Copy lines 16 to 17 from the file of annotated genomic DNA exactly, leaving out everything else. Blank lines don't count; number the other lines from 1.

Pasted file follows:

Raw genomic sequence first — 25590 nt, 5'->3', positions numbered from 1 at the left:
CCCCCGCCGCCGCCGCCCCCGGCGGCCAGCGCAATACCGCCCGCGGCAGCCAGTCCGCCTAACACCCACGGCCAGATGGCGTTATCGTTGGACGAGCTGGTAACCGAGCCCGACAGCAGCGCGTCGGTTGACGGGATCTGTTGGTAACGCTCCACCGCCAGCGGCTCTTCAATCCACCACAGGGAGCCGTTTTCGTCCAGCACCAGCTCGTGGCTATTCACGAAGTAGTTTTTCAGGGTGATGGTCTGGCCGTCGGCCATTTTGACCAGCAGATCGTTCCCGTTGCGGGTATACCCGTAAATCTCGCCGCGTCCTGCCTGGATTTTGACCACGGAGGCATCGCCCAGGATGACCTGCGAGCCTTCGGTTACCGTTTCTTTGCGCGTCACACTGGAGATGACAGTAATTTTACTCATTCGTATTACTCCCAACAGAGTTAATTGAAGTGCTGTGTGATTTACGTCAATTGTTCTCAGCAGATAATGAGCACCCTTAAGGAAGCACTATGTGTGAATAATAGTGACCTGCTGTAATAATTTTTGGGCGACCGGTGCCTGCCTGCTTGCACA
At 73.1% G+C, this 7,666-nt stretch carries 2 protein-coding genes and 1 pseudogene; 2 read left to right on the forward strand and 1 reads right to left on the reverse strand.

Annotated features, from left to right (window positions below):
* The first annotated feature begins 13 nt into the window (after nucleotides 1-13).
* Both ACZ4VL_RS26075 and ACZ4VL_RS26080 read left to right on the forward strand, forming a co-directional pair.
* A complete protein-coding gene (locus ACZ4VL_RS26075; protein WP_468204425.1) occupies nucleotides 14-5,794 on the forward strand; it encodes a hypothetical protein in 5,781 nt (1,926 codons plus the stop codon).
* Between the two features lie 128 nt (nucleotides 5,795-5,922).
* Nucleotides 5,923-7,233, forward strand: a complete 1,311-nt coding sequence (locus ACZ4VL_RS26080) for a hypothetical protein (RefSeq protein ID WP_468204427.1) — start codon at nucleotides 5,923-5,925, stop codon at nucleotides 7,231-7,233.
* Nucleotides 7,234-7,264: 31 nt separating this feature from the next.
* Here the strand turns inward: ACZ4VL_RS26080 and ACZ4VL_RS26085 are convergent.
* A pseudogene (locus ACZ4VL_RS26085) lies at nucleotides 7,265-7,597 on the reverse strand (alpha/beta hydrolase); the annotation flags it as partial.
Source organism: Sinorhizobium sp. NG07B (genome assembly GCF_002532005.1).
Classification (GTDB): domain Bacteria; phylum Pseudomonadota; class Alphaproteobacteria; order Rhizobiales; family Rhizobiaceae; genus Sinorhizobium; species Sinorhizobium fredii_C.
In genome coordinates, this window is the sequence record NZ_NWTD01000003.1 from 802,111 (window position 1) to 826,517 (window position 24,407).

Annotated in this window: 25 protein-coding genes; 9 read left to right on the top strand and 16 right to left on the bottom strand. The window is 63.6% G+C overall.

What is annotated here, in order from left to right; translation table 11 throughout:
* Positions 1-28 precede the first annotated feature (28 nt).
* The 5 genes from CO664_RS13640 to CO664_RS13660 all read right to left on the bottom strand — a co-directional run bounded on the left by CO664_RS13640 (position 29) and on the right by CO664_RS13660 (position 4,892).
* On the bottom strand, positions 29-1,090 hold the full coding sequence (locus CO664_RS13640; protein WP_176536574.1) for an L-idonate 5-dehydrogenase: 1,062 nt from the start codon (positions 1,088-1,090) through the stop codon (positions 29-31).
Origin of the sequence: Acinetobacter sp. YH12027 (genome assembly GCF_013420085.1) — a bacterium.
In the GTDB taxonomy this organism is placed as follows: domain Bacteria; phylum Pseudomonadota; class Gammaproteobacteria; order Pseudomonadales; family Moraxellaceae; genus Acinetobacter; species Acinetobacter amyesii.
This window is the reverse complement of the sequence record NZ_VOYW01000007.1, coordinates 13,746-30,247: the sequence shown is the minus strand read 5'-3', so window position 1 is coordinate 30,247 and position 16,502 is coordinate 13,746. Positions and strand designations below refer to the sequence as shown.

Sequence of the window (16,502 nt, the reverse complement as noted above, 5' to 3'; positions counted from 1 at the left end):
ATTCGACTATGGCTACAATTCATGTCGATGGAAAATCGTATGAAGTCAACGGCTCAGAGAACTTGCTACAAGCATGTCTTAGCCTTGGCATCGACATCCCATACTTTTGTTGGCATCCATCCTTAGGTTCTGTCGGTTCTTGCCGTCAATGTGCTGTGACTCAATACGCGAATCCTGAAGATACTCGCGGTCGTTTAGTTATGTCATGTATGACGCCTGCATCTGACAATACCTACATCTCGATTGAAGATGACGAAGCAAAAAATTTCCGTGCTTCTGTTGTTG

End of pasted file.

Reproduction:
Annotated in this window: 25 protein-coding genes; 9 read left to right on the top strand and 16 right to left on the bottom strand. The window is 63.6% G+C overall.

What is annotated here, in order from left to right; translation table 11 throughout: